The glue that holds China together
Last week, I had the opportunity of spending almost 2 hours talking to Will Zhang, Bill Li and Helen Chen, from the Society for Organizational Learning (http://www.solonline.org/), in Beijing. SoL is a nonprofit devoted to the development of people and organizations aimed for meaningful results, founded by accomplished management writer Peter Senge (http://www.solonline.org/aboutsol/who/Senge).
The conversation was quite profound and sheltered a variety of topics, from Chinese history to Taoist philosophy, deepening on the Chinese way of thinking and its impact on the business practices.
Talking about China’s context, Will said China is a very unique civilization, the only virtually uninterrupted for over 4000 years. In order to remain strong, united and alive for so long, he reckons this country must have had a very strong "glue", which delineated a clear identity and fostered people’s aspiration to belong. For him, this glue is expressed specially by spiritual beliefs (Confucianism, Taoism, Buddhism and other forms), which helped forming China’s social hierarchical structures, stimulated nature’s contemplation, inspired the arts, encouraged discipline, and created a sense of meaning.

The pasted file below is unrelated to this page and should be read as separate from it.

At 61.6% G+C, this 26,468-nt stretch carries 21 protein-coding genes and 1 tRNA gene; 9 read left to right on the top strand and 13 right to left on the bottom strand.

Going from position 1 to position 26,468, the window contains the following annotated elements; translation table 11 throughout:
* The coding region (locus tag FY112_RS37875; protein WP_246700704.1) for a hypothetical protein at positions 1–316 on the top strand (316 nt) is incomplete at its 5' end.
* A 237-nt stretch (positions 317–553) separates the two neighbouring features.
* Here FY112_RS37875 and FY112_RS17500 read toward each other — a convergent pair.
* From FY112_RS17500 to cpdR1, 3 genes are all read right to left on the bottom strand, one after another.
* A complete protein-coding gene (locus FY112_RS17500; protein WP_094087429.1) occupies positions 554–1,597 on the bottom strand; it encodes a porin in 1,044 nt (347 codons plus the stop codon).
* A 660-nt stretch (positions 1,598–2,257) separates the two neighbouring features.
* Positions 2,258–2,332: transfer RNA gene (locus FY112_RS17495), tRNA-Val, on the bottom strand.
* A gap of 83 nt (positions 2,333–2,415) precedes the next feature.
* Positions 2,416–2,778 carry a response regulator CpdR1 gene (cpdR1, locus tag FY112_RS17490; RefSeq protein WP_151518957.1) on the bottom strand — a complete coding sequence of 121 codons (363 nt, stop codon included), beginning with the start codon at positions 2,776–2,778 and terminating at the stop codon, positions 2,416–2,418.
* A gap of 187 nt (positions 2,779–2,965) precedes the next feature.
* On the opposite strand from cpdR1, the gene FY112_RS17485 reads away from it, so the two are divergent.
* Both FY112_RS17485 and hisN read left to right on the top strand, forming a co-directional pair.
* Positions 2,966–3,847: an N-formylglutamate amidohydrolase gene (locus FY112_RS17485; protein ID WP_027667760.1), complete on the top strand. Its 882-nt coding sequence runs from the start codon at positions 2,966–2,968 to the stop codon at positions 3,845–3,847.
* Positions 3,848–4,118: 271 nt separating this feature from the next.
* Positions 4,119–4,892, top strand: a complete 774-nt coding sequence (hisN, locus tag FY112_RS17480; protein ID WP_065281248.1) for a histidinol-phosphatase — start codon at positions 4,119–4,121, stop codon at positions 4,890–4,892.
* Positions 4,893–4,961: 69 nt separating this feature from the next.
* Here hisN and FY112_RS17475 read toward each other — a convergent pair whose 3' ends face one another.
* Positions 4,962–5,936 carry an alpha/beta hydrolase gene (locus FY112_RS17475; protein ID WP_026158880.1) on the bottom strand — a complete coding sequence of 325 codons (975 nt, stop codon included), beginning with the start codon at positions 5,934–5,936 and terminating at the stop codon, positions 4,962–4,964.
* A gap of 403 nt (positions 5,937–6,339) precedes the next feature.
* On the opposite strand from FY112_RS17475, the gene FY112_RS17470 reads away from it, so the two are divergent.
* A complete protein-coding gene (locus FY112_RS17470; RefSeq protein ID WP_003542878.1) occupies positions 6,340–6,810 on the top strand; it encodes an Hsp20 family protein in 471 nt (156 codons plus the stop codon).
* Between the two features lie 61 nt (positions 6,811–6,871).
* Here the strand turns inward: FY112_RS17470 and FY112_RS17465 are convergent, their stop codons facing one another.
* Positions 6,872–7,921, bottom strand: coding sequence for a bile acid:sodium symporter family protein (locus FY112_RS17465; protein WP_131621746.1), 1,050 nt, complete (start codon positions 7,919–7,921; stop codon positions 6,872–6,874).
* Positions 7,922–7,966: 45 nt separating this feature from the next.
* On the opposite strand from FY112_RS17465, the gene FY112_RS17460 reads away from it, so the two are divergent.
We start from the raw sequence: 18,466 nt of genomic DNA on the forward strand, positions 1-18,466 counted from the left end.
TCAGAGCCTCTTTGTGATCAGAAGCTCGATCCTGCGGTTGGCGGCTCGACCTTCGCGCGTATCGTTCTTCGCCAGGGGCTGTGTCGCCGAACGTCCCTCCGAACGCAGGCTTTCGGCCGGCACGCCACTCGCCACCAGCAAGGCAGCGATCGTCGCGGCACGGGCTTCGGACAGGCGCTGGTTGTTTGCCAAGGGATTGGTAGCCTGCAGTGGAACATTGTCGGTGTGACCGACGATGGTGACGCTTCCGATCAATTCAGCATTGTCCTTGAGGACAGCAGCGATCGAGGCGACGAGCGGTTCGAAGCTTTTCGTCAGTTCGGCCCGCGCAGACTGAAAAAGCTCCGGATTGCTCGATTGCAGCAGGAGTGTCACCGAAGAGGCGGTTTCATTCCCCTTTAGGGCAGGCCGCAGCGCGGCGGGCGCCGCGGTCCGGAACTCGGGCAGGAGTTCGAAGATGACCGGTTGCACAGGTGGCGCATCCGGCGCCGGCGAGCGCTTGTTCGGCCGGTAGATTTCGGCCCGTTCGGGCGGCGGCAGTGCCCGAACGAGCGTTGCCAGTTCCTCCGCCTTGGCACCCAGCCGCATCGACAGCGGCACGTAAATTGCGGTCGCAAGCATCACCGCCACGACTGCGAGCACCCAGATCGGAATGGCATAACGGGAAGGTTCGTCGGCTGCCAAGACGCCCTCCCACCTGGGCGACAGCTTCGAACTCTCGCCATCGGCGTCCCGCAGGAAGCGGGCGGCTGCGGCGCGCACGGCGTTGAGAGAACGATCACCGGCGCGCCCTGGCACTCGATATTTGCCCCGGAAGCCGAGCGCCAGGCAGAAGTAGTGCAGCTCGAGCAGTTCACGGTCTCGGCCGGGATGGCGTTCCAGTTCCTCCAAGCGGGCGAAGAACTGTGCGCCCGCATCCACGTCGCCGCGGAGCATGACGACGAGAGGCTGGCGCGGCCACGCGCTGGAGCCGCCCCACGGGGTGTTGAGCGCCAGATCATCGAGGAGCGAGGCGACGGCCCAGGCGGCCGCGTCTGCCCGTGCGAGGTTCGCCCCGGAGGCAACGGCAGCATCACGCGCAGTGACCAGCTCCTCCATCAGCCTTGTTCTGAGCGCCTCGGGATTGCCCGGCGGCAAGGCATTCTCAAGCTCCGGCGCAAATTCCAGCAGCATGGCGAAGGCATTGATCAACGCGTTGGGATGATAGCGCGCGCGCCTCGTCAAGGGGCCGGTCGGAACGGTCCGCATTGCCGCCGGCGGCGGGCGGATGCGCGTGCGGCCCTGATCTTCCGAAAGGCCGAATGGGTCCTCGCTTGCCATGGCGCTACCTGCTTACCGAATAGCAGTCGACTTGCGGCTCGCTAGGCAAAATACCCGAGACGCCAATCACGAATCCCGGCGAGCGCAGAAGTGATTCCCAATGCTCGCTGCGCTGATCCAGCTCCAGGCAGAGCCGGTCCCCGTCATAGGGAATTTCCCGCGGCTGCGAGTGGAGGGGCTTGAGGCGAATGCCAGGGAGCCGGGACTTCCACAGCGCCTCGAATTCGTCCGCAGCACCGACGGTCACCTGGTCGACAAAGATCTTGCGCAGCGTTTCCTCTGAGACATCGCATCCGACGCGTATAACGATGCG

According to him, it was the loss of this "glue" that determined the relative decline of China for nearly a thousand years, between the end of the first millennium and the 1980s. This decay can be spotted in individualism, poverty, overshadowed international presence, lack of thriving community laces, and, more recently, in the exaggerated focus on economic growth by copying others’ products.
Luckily, Will thinks the last 20-30 years are pointing to a behavioral change. People are seeking to nurture their spirituality again and are asking the “whys” – why we work long hours, why we want to produce more, why our fellow rural citizens are still in poverty. Government is also doing its part by encouraging innovation and companies are concerned about the impacts of their operations on the planet.
Well, if we are to endure as a global society, there’s no way one of the largest economies, population and polluters of the world could be left out. But the good news is change seems to be coming from inside out.
I believe our way to viable future world passes through putting ourselves in other people’s feet and reforming our institutions to go way beyond short term results. What we really want is a healthy environment, individual development opportunities and thriving community relations – so let’s make those our key success indicators.